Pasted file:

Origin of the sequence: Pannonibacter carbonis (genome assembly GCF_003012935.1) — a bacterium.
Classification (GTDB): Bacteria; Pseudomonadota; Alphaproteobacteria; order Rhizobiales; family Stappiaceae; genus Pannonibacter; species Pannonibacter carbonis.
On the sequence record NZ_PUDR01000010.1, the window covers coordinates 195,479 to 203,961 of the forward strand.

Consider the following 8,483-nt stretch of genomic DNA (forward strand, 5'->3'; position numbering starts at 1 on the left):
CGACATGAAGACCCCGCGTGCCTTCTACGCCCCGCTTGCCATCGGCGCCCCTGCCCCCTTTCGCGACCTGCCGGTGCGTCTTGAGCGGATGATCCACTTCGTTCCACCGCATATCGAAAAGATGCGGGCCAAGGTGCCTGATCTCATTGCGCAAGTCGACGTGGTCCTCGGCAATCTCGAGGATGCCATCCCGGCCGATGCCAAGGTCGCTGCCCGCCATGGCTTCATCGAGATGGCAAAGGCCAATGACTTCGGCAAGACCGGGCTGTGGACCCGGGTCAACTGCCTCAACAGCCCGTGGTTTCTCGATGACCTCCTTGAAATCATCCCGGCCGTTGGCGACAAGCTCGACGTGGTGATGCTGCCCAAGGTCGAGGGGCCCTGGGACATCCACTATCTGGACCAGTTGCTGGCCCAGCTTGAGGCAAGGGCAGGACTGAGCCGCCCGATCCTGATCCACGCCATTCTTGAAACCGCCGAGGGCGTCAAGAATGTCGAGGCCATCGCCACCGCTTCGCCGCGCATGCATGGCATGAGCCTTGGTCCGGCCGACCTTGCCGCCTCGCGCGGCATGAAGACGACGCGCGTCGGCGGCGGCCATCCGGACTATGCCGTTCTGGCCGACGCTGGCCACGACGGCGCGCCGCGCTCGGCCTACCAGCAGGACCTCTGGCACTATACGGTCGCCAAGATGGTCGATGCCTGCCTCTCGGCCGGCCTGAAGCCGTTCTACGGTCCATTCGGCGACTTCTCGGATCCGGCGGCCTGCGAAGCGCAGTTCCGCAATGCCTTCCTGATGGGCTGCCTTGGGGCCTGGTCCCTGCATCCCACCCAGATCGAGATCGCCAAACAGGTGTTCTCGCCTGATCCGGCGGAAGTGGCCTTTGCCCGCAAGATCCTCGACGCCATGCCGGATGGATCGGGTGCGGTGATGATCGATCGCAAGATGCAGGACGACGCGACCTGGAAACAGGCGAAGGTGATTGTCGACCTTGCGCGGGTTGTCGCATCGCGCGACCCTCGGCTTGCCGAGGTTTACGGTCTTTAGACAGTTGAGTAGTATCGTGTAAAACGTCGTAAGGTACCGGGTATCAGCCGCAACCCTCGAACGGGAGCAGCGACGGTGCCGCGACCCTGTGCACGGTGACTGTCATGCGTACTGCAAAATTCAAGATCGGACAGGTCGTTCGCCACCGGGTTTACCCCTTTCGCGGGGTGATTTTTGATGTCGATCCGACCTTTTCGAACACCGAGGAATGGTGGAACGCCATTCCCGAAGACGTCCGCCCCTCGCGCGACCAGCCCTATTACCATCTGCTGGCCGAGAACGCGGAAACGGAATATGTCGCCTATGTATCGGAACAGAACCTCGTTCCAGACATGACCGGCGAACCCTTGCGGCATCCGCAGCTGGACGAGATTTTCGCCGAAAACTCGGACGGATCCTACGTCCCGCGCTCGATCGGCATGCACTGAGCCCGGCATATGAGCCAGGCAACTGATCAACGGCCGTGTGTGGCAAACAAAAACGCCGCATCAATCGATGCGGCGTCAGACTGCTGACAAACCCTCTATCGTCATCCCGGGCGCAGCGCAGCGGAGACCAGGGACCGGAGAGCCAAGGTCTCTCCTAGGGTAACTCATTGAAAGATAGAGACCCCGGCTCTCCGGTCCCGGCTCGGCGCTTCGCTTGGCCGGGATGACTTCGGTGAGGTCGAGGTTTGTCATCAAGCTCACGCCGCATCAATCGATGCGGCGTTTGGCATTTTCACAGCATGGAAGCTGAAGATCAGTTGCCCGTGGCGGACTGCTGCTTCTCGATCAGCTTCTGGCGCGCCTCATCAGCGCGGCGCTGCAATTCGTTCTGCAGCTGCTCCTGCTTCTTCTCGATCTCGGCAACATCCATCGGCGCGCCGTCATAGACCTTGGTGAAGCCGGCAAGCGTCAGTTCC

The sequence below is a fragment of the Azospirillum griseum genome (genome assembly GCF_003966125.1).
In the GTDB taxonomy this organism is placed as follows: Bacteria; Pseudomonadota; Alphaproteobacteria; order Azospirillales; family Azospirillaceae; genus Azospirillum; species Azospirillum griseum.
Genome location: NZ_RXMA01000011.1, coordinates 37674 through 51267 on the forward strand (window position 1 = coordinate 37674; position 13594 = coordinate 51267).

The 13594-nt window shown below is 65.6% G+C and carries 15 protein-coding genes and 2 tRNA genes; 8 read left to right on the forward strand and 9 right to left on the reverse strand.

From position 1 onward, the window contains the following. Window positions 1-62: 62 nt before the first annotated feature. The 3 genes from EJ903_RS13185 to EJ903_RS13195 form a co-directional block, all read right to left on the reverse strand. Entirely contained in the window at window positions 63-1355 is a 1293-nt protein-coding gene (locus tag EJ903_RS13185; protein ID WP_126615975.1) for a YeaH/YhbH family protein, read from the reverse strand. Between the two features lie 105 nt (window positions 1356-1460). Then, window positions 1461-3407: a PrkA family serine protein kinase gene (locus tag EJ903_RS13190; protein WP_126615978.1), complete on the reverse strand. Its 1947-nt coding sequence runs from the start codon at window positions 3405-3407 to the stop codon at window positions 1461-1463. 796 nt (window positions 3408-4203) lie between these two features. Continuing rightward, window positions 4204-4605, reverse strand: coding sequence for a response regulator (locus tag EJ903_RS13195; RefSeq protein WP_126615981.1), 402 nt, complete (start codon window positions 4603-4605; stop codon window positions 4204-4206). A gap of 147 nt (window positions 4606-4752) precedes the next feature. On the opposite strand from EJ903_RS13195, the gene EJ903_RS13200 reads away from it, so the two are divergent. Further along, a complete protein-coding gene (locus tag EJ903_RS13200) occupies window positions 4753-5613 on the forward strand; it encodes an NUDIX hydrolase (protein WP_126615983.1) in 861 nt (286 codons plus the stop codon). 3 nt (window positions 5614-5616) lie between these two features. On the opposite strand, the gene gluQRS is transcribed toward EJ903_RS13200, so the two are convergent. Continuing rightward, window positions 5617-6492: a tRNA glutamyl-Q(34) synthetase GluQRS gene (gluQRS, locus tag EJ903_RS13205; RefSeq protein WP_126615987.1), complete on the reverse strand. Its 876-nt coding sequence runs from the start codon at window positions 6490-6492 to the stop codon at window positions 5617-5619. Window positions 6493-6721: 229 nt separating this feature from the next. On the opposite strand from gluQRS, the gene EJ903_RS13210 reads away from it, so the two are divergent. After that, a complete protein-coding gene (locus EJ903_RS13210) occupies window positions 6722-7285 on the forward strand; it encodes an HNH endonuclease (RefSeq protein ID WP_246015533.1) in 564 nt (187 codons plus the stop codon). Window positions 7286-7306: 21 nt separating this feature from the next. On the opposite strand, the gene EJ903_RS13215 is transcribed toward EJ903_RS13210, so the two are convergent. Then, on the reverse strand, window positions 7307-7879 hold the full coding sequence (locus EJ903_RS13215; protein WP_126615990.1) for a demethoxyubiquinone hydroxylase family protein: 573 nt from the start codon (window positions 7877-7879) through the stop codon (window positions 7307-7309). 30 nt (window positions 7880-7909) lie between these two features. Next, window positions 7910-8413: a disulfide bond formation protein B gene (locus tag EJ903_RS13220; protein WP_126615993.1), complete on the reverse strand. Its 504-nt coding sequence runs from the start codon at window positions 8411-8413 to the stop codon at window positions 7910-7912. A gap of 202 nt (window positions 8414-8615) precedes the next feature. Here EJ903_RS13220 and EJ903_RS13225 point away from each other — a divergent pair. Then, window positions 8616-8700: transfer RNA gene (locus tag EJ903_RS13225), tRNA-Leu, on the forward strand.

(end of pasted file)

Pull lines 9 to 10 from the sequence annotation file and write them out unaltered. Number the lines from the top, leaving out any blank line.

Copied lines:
The 13594-nt window shown below is 65.6% G+C and carries 15 protein-coding genes and 2 tRNA genes; 8 read left to right on the forward strand and 9 right to left on the reverse strand.

From position 1 onward, the window contains the following. Window positions 1-62: 62 nt before the first annotated feature. The 3 genes from EJ903_RS13185 to EJ903_RS13195 form a co-directional block, all read right to left on the reverse strand. Entirely contained in the window at window positions 63-1355 is a 1293-nt protein-coding gene (locus tag EJ903_RS13185; protein ID WP_126615975.1) for a YeaH/YhbH family protein, read from the reverse strand. Between the two features lie 105 nt (window positions 1356-1460). Then, window positions 1461-3407: a PrkA family serine protein kinase gene (locus tag EJ903_RS13190; protein WP_126615978.1), complete on the reverse strand. Its 1947-nt coding sequence runs from the start codon at window positions 3405-3407 to the stop codon at window positions 1461-1463. 796 nt (window positions 3408-4203) lie between these two features. Continuing rightward, window positions 4204-4605, reverse strand: coding sequence for a response regulator (locus tag EJ903_RS13195; RefSeq protein WP_126615981.1), 402 nt, complete (start codon window positions 4603-4605; stop codon window positions 4204-4206). A gap of 147 nt (window positions 4606-4752) precedes the next feature. On the opposite strand from EJ903_RS13195, the gene EJ903_RS13200 reads away from it, so the two are divergent. Further along, a complete protein-coding gene (locus tag EJ903_RS13200) occupies window positions 4753-5613 on the forward strand; it encodes an NUDIX hydrolase (protein WP_126615983.1) in 861 nt (286 codons plus the stop codon). 3 nt (window positions 5614-5616) lie between these two features. On the opposite strand, the gene gluQRS is transcribed toward EJ903_RS13200, so the two are convergent. Continuing rightward, window positions 5617-6492: a tRNA glutamyl-Q(34) synthetase GluQRS gene (gluQRS, locus tag EJ903_RS13205; RefSeq protein WP_126615987.1), complete on the reverse strand. Its 876-nt coding sequence runs from the start codon at window positions 6490-6492 to the stop codon at window positions 5617-5619. Window positions 6493-6721: 229 nt separating this feature from the next. On the opposite strand from gluQRS, the gene EJ903_RS13210 reads away from it, so the two are divergent. After that, a complete protein-coding gene (locus EJ903_RS13210) occupies window positions 6722-7285 on the forward strand; it encodes an HNH endonuclease (RefSeq protein ID WP_246015533.1) in 564 nt (187 codons plus the stop codon). Window positions 7286-7306: 21 nt separating this feature from the next. On the opposite strand, the gene EJ903_RS13215 is transcribed toward EJ903_RS13210, so the two are convergent. Then, on the reverse strand, window positions 7307-7879 hold the full coding sequence (locus EJ903_RS13215; protein WP_126615990.1) for a demethoxyubiquinone hydroxylase family protein: 573 nt from the start codon (window positions 7877-7879) through the stop codon (window positions 7307-7309). 30 nt (window positions 7880-7909) lie between these two features. Next, window positions 7910-8413: a disulfide bond formation protein B gene (locus tag EJ903_RS13220; protein WP_126615993.1), complete on the reverse strand. Its 504-nt coding sequence runs from the start codon at window positions 8411-8413 to the stop codon at window positions 7910-7912. A gap of 202 nt (window positions 8414-8615) precedes the next feature. Here EJ903_RS13220 and EJ903_RS13225 point away from each other — a divergent pair. Then, window positions 8616-8700: transfer RNA gene (locus tag EJ903_RS13225), tRNA-Leu, on the forward strand.